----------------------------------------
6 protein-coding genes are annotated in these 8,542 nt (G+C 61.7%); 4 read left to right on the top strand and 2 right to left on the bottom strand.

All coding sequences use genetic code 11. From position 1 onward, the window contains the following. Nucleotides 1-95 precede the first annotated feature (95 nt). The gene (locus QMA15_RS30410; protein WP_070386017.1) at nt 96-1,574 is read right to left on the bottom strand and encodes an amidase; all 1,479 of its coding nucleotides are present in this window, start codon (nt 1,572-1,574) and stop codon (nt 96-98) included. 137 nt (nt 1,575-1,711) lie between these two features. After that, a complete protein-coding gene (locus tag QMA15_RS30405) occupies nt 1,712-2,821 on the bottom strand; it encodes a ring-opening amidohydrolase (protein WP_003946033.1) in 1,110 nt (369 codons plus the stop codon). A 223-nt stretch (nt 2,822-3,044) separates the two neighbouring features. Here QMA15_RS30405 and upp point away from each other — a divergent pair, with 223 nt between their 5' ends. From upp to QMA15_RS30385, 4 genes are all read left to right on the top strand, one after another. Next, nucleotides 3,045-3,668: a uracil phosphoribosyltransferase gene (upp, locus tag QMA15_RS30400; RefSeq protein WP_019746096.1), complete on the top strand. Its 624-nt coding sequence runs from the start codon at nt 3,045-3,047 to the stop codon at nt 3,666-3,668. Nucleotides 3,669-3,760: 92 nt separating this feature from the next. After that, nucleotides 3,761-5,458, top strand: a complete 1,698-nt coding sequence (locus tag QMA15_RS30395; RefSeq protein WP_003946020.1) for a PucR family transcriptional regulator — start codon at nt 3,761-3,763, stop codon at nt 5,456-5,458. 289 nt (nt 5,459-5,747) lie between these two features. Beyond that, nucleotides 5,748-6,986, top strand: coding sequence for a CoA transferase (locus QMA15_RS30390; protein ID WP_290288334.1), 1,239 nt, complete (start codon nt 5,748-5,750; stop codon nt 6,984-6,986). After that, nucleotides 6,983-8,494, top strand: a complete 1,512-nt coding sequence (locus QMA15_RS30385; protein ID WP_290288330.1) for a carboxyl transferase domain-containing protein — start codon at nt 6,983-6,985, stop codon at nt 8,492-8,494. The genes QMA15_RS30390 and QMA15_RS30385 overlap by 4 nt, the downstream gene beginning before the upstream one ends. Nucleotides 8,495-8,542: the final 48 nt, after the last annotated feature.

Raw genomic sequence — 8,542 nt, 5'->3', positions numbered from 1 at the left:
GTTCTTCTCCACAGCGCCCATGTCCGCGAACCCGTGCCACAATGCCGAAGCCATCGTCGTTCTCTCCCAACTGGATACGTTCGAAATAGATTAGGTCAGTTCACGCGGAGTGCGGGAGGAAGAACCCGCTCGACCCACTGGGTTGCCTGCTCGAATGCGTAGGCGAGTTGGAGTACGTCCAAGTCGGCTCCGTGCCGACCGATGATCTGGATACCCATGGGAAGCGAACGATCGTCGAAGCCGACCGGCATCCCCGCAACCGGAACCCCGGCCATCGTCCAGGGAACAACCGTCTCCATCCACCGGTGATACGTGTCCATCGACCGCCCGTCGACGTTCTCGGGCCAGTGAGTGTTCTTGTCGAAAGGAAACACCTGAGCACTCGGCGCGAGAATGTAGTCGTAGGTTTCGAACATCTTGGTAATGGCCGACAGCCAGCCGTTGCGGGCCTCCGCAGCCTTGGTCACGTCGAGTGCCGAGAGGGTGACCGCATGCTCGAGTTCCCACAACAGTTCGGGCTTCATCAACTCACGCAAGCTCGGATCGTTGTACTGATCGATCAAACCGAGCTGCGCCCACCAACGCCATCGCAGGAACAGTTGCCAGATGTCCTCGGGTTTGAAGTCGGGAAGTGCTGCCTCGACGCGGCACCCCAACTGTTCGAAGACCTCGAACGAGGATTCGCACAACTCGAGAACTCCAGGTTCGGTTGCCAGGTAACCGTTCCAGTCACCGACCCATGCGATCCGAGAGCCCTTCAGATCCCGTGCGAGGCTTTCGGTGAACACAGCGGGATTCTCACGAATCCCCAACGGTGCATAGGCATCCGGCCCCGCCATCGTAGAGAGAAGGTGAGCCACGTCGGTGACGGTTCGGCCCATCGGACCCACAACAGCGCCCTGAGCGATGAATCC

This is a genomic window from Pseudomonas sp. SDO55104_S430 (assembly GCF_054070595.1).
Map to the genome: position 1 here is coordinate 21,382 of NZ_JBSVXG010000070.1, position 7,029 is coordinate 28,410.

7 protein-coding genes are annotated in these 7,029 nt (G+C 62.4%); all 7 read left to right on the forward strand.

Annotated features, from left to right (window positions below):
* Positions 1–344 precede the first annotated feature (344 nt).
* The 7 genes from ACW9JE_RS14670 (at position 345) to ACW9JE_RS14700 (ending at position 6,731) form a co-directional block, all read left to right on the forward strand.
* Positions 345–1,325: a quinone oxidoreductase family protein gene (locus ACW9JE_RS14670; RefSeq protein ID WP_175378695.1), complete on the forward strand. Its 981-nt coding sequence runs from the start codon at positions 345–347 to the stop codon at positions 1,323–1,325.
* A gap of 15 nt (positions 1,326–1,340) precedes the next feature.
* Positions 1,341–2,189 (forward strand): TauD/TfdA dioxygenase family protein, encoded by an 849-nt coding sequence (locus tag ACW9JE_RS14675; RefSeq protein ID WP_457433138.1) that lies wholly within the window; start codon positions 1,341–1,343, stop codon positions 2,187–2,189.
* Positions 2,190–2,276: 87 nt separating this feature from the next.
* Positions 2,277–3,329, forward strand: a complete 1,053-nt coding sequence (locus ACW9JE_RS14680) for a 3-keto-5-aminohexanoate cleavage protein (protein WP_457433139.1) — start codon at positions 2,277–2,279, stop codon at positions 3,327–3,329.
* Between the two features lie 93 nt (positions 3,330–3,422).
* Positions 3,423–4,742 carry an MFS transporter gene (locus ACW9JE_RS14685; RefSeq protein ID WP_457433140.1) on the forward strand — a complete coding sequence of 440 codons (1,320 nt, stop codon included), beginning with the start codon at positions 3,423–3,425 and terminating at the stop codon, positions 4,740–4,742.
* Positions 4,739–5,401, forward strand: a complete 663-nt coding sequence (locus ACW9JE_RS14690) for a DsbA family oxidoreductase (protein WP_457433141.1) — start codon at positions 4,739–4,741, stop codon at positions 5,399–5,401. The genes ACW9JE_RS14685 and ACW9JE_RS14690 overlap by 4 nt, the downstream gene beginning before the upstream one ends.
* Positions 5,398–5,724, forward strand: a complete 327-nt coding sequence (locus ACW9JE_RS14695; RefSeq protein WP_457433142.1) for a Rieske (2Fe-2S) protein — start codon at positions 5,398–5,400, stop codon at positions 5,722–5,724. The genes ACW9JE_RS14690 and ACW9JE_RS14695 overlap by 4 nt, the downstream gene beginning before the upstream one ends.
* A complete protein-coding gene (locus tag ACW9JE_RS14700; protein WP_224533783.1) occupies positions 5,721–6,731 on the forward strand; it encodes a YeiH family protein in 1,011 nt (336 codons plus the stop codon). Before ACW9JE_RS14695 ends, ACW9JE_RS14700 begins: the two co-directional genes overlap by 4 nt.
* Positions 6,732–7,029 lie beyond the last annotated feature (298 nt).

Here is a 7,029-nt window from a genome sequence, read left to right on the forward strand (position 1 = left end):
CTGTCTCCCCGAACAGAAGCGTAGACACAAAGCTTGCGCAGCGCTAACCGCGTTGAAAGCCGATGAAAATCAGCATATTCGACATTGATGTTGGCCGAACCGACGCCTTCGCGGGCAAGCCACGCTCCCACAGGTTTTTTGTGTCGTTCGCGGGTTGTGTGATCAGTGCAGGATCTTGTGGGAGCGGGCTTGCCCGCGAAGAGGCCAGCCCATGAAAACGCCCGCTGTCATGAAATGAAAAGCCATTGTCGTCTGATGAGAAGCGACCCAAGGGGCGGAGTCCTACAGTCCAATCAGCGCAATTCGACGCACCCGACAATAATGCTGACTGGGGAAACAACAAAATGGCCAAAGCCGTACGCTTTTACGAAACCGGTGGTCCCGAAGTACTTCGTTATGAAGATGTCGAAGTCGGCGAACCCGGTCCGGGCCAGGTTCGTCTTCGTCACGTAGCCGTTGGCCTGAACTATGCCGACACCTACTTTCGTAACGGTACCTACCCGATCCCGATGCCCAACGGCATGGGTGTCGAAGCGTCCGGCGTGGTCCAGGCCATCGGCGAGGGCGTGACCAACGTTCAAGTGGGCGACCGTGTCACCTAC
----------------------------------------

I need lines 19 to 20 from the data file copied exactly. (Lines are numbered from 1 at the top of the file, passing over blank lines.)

* Positions 5,398–5,724, forward strand: a complete 327-nt coding sequence (locus ACW9JE_RS14695; RefSeq protein WP_457433142.1) for a Rieske (2Fe-2S) protein — start codon at positions 5,398–5,400, stop codon at positions 5,722–5,724. The genes ACW9JE_RS14690 and ACW9JE_RS14695 overlap by 4 nt, the downstream gene beginning before the upstream one ends.
* A complete protein-coding gene (locus tag ACW9JE_RS14700; protein WP_224533783.1) occupies positions 5,721–6,731 on the forward strand; it encodes a YeiH family protein in 1,011 nt (336 codons plus the stop codon). Before ACW9JE_RS14695 ends, ACW9JE_RS14700 begins: the two co-directional genes overlap by 4 nt.